Since 2010, no horse in the world is taller than Big Jake, a Belgian gelding that is 6 feet, 10.75 inches (without shoes). He is 17 years old this year and weighed 240 pounds at birth.

Big Jake lives at Smokey Hollow Farm, Poynette. The best time to see him is November and December, when the cut-your-own-tree farm operates a gift shop and occasional barn tours.

The highest death toll from wildfire is what we know of as the Peshtigo Fire, which happened on the same day in 1871 as the Great Chicago Fire. An estimated 1,200 to 2,500 people in Wisconsin and Upper Michigan died because of it.

That makes the Peshtigo Fire Museum, inside a former church, much more than the average small-town repository of artifacts. Pay your respects at the adjacent cemetery. The seasonal museum reopens Memorial Day weekend.

The world’s first amphibious vehicle “duck” tour for sightseeing happened in 1946 in Wisconsin Dells, through the company now known as Original Wisconsin Ducks. The vehicles were used for military purposes during World War II.

Duck tours through the Dells last one hour and are available daily from mid March to mid November, weather permitting.

The Mercury Marine Pyramid, the world’s largest human waterskiing pyramid, was formed in Janesville and involved 80 skiers in four tiers in 2018. Guinness refers to it as the Mercury Marine Pyramid because Mercury Racing outboards did the pulling.

The skiers were from the Rock Aqua Jays of Janesville, Aquanuts of Twin Lakes and Webfooters of Fremont. All perform free shows for the public during summer.,,

Cheese carver Troy Landwehr of Appleton used a 2,000-pound block of aged Cheddar to create the world’s largest cheese sculpture on Sept. 18, 2015. The sculpture, of a cheeseburger, weighed 1,524 pounds and was for The Melt in Hollywood, Calif., to honor National Cheeseburger Day.

Landwehr operates Kerrigan Brothers Winery, Freedom, whose specialty is wine made with Wisconsin-grown fruit. Get four tastes for free, or $5 for eight at this big and rural setting.

The annual Lumberjack World Championships in Hayward is a hotbed for setting world records. Competitors hold 18 world records for their speediness in traditional Northwoods skills, boom run to underhand chop.

Sawing, climbing and logrolling are what the international spectacle is all about at the Lumberjack Bowl. The next championships are Aug. 1-3; one-hour lumberjack shows happen May 26 to Sept. 1.

Rachael “The Doughnut Queen” Cholak of Kenosha compiled the world’s tallest stack of doughnuts in one minute at Mike’s Donuts and Chicken, Kenosha, in 2018. She put together a stack of 12 doughnuts in that time.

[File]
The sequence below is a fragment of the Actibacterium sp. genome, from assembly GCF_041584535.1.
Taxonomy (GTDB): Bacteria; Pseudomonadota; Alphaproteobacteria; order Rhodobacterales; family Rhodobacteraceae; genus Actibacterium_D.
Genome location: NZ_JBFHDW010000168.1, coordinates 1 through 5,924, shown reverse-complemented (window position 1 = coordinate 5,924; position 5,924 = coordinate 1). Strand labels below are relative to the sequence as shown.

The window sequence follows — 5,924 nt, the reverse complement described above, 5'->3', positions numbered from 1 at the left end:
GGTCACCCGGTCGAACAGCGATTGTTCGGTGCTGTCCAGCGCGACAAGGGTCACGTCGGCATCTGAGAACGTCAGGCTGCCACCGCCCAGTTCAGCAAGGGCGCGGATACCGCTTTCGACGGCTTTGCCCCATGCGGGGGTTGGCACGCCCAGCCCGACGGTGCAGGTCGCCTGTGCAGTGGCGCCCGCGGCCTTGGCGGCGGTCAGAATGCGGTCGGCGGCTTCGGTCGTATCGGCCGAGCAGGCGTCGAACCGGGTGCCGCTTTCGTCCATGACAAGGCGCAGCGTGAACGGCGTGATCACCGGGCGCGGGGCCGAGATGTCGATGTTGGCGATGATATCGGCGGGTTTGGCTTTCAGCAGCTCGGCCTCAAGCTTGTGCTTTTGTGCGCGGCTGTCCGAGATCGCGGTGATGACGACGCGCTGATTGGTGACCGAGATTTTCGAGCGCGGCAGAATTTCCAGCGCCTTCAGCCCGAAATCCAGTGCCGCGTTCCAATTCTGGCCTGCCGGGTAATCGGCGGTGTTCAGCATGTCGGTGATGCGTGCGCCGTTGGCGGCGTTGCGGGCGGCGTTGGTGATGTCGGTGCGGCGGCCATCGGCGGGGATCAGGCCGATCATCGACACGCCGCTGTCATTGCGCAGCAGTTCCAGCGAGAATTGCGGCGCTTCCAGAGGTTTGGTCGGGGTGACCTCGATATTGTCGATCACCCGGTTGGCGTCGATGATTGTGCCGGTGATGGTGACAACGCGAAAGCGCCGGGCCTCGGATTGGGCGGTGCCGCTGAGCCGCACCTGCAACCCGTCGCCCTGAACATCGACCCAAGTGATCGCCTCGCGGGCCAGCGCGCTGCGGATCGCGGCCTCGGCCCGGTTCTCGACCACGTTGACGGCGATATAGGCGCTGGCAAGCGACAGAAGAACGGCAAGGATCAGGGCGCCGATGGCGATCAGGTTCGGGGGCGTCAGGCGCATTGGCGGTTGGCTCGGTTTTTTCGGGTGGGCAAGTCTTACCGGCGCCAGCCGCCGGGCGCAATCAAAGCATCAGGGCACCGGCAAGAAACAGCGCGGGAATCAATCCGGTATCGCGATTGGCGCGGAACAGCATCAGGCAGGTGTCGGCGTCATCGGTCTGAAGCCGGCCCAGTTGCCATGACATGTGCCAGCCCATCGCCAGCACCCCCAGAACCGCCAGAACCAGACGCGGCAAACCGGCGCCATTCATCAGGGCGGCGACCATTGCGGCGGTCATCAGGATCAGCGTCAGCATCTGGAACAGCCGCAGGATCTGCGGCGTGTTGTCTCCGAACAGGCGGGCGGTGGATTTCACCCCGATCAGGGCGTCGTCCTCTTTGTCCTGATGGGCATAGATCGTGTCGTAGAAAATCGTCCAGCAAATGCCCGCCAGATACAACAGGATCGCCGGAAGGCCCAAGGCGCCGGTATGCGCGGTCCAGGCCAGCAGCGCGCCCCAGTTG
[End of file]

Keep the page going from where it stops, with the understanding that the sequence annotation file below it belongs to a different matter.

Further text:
Expect an eclectic menu. One tamer example: Drunken Pig Biscuits are biscuits topped with braised pork and a drizzle of bourbon glaze. Find a cheeky mix of breakfast, lunch, shakes, cocktails, nitro brews and more at

The International Crane Foundation, Baraboo, set a record for the world’s longest human-led migration in 2000 because of its Whooping Crane Recovery Plan. That’s when ultralight aircraft began leading cranes from Necedah to St. Martin’s Marsh Aquatic Preserve in Florida. The 1,250-mile trip took 39 days during the first year.

The foundation’s headquarters is undergoing a $10 million expansion and won’t reopen to the public for guided tours until 2020. It is the only place in the world where all of the world’s 15 species of cranes live.

The world’s largest scoop of ice cream was 3,010 pounds and served during the annual Cedarburg Strawberry Festival in 2014. The strawberry ice cream, produced by Kemps, was 5 feet, 6 inches tall and 6 feet, 2 inches wide.

The 33rd annual festival is June 22-23 in downtown Cedarburg. Admission is free.

The world’s largest cheese platter (4,437 pounds and 9.92 ounces) was prepared in 2018 in Madison by Dairy Farmers of Wisconsin to raise money for the Great American Milk Drive. It was 35 feet long and seven feet wide.

Ten of the top 20 finalists in this month’s U.S. Championship Cheese Contest were made in Wisconsin. That level of Badger State domination is business as usual.

Weekly “Roads Traveled” columns began in 2002. These syndicated articles, archived at, are the result of anonymous travel, independent travel, press trips and travel journalism conferences. What we choose to cover is not contingent on subsidized or complimentary travel.

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